• Sitting on the border of a chair: same procedure as before, but in this case your back isn't supported by the backrest. Be sure that your back has a completelly straight line otherwise remain with the previous one until you get comfortable with the pose.


  • Classical crossed-legged / half lotus / full lotus on a chair: these are a combination of the three first poses of the pose but sitting on a chair. You may use or not the back of the chair to support your back. As alternative there are some meditations chairs without chair legs. So that your spine is supoorted and your legs are in one of the previous variations on the floor.


Other things to consider in all your poses:


  • Spine: no matter which pose you choose from the previous ones, your spine should be always as straight as possible. Be aware of the position of your back through the practice and remind yourself to correct the posture. With every inhale lengthen your spine a bit more. As a trick you can imagine how the air enters through your nose, straight spine until the buttocks and how it comes slowly out the same way.

  • Shoulders: keep then in a comfortable position and relaxed, for this you can move them slightly back and down moving away from your ears. By doing this you will open your chest and get a stronger back. During the practice pay attention to your shoulders, how high or low they are and if they are at the same level.

  • Arms/hands: we will explain two different ways of placing arms and hands. We won’t enter into the detail of mudras for hands/fingers positioning. One possibility is to rest the hands on the thighs and palms facing down, this way you should feel more grounding and could help you to relax. The other possibility is to stack your hands in your lap with the palms facing up, traditionally the right hand is place on top of the left hand and the thumbs are gently touching.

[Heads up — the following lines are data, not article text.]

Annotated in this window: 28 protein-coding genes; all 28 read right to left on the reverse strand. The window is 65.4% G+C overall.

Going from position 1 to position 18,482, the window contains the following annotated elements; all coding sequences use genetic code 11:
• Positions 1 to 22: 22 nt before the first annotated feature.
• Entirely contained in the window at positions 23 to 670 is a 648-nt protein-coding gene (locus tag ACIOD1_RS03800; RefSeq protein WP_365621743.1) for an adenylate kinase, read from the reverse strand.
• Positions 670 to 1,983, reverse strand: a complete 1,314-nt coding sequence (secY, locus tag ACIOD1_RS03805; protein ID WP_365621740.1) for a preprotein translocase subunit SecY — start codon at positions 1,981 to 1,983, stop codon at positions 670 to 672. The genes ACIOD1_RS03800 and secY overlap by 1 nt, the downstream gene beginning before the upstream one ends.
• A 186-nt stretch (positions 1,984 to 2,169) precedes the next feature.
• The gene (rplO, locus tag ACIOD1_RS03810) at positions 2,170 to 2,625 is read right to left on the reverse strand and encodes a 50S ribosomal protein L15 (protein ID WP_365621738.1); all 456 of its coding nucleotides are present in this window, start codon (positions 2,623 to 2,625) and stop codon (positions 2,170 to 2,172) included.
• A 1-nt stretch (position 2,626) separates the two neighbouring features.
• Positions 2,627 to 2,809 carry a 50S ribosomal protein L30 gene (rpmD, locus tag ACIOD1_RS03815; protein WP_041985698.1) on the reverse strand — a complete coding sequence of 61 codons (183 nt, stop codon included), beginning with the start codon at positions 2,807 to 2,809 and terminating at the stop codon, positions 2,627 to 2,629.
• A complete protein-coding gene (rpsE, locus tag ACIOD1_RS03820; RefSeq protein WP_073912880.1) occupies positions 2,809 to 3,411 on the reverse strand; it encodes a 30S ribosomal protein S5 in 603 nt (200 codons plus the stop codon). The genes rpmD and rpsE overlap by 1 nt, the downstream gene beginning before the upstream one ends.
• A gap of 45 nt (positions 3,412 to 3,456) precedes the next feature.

• Jaw: release as much as you can any tension in you jaw. In order to relax it, slowing down the swallowing process and clearing the breath you can slightly open your jaw with your tongue pressing against the roof of your mouth. Before the meditation you can move you jaw in a exaggerated way, like when actors are warming up, so that way you can release the tension accumulated in this area.

  • Chin: it should be slightly tucked in at the same time that is keeping the neck completely straight.

  • Gaze: there are different ways, but before you start the meditation practice decide which way you want so that you aren’t switching during the practice and disrupting your meditation flow. The easiest way at the beginning usually is with close eyes, avoid to squeeze with all your energy and instead close them softly to keep a relaxed face. A second way to gaze would be with the eyes slightly open, so that actually you aren’t able to distinguish what is in front of you, this way your concentration level needs to be higher. A third way to gaze is with open eyes, maintaining an unfocused gaze a few centimetres in front of you at floor level, trying not to squint.

We hope these guides will make your meditation practice more comfortable and easier, so that you can avoid to focus on the external things to your body and meditate only on your inner self, which is the real purpose of these practice. If you have any comments or questions, your comments are welcome down below.